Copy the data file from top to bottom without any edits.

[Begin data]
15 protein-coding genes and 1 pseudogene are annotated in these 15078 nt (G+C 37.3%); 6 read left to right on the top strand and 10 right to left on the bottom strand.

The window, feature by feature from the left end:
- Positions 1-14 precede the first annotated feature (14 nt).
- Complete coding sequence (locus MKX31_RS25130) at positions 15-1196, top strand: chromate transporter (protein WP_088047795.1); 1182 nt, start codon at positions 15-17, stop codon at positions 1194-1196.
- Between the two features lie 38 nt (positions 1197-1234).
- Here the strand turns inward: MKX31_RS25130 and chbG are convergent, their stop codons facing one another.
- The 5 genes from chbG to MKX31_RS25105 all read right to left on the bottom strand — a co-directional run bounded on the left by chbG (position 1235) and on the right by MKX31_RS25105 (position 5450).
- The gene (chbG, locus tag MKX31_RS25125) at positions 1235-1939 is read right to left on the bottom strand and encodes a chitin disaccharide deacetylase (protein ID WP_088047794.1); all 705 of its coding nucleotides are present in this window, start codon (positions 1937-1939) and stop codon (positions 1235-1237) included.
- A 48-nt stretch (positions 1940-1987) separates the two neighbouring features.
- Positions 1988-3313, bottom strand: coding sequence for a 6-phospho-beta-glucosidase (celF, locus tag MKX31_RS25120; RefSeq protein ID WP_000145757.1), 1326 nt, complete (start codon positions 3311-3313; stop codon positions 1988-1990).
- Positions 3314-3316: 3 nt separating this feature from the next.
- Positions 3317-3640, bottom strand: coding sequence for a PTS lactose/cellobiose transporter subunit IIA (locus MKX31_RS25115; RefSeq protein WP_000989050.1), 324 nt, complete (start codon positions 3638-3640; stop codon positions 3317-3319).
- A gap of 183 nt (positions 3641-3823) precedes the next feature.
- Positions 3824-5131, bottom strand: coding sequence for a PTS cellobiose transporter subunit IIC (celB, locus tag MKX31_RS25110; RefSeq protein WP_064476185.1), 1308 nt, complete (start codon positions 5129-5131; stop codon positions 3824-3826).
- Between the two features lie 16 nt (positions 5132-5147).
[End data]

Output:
15 protein-coding genes and 1 pseudogene are annotated in these 15078 nt (G+C 37.3%); 6 read left to right on the top strand and 10 right to left on the bottom strand.

The window, feature by feature from the left end:
- Positions 1-14 precede the first annotated feature (14 nt).
- Complete coding sequence (locus MKX31_RS25130) at positions 15-1196, top strand: chromate transporter (protein WP_088047795.1); 1182 nt, start codon at positions 15-17, stop codon at positions 1194-1196.
- Between the two features lie 38 nt (positions 1197-1234).
- Here the strand turns inward: MKX31_RS25130 and chbG are convergent, their stop codons facing one another.
- The 5 genes from chbG to MKX31_RS25105 all read right to left on the bottom strand — a co-directional run bounded on the left by chbG (position 1235) and on the right by MKX31_RS25105 (position 5450).
- The gene (chbG, locus tag MKX31_RS25125) at positions 1235-1939 is read right to left on the bottom strand and encodes a chitin disaccharide deacetylase (protein ID WP_088047794.1); all 705 of its coding nucleotides are present in this window, start codon (positions 1937-1939) and stop codon (positions 1235-1237) included.
- A 48-nt stretch (positions 1940-1987) separates the two neighbouring features.
- Positions 1988-3313, bottom strand: coding sequence for a 6-phospho-beta-glucosidase (celF, locus tag MKX31_RS25120; RefSeq protein ID WP_000145757.1), 1326 nt, complete (start codon positions 3311-3313; stop codon positions 1988-1990).
- Positions 3314-3316: 3 nt separating this feature from the next.
- Positions 3317-3640, bottom strand: coding sequence for a PTS lactose/cellobiose transporter subunit IIA (locus MKX31_RS25115; RefSeq protein WP_000989050.1), 324 nt, complete (start codon positions 3638-3640; stop codon positions 3317-3319).
- A gap of 183 nt (positions 3641-3823) precedes the next feature.
- Positions 3824-5131, bottom strand: coding sequence for a PTS cellobiose transporter subunit IIC (celB, locus tag MKX31_RS25110; RefSeq protein WP_064476185.1), 1308 nt, complete (start codon positions 5129-5131; stop codon positions 3824-3826).
- Between the two features lie 16 nt (positions 5132-5147).